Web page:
Sexual Health in the News October 29 - November 4

NCSH in the News

Syphilis Is Resurging in the U.S., A Sign of Public Health’s Funding Crisis – NPR
There was a time when CDC officials thought they could eliminate syphilis, but cases have risen again. It’s clear that the political nature of funding for STIs has consequences. David Harvey and Stephanie Arnold Pang—of NCSD, an NCSH member—are quoted.

Other News This Week

Ohio Bill Copies Texas’ Abortion Ban—And Goes Further. Here’s Which States Could Be Next. – Forbes
Ohio Republican lawmakers introduced legislation that mimics Texas’ controversial abortion law, but goes a step further by banning all abortions, as the Supreme Court considers whether the law is even legal.

U.S. Adolescents Are Receiving Less Sex Education in Key Topics Than 25 Years Ago – Newswise
According to new research, only 50% of young people are getting sex education that meets minimum standards, and a significant percentage don’t get information about birth control and STI prevention before having sexual intercourse.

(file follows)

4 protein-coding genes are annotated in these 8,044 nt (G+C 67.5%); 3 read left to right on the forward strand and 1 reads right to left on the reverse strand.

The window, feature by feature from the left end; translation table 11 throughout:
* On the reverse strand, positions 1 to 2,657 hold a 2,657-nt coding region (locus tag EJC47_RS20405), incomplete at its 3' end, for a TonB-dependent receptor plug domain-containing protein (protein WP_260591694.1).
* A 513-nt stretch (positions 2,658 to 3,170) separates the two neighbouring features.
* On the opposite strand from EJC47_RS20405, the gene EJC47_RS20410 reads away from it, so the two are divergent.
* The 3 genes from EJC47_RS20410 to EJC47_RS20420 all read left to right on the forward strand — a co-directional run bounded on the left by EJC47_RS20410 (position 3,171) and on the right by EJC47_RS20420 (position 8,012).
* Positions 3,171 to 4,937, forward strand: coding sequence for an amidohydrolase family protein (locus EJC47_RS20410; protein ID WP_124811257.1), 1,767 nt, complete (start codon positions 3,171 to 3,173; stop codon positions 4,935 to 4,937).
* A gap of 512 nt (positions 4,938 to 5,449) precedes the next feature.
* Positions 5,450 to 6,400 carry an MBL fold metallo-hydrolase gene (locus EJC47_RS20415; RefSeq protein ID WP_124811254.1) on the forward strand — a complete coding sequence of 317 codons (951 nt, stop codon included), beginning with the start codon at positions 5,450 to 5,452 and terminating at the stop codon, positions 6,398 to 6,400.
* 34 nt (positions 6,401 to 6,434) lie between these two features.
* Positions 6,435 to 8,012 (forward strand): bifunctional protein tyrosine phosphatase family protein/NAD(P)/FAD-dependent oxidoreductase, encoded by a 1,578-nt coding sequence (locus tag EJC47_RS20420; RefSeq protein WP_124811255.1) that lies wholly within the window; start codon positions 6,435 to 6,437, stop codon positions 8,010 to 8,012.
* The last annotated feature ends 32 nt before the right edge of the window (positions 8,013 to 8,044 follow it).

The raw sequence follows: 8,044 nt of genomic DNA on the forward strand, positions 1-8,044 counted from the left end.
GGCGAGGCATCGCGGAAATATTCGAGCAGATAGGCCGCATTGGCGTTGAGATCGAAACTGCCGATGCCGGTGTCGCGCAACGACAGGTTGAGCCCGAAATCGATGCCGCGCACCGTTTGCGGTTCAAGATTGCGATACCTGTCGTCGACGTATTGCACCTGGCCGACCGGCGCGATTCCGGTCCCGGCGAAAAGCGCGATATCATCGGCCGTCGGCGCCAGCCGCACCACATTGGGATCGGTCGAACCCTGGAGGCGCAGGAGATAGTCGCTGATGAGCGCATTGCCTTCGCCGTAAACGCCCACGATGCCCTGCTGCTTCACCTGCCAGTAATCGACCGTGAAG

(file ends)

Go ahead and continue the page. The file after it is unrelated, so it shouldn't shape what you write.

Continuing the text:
More Activists Who Have Had Abortions Are Saying So Out Loud. Here’s Why – NPR
Telling personal abortion stories has increasingly become central to the abortion-rights movement in recent years. Advocates believe that normalizing the procedure could make Americans more sympathetic.

#MeToo Took the World by Storm, But Started as an Effort to Help Black Girls Heal – NBC News
Tarana Burke reflects on the four years since her work advocating against sexual violence took on a life of its own.

Where Sex Positivity Falls Short – The Atlantic
Television wants to help us to get better at talking about sex, but some of its recent offerings miss a crucial point.

Meet the Student Organizers Working to Ensure Safe Sex on Campus – Mic
With help from the group Emergency Contraception for Every Campus, college activists are pushing to make birth control freely and easily accessible.

‘Out on the Force: Transgender Law Enforcement Officers Say They Fear Backlash from Both Their Coworkers and the LGBTQ Community – INSIDER
Coming out for many in the queer community is inherently difficult due to fears of violent backlash and a lack of acceptance — and transgender police officers told Insider those fears are even more magnified. 

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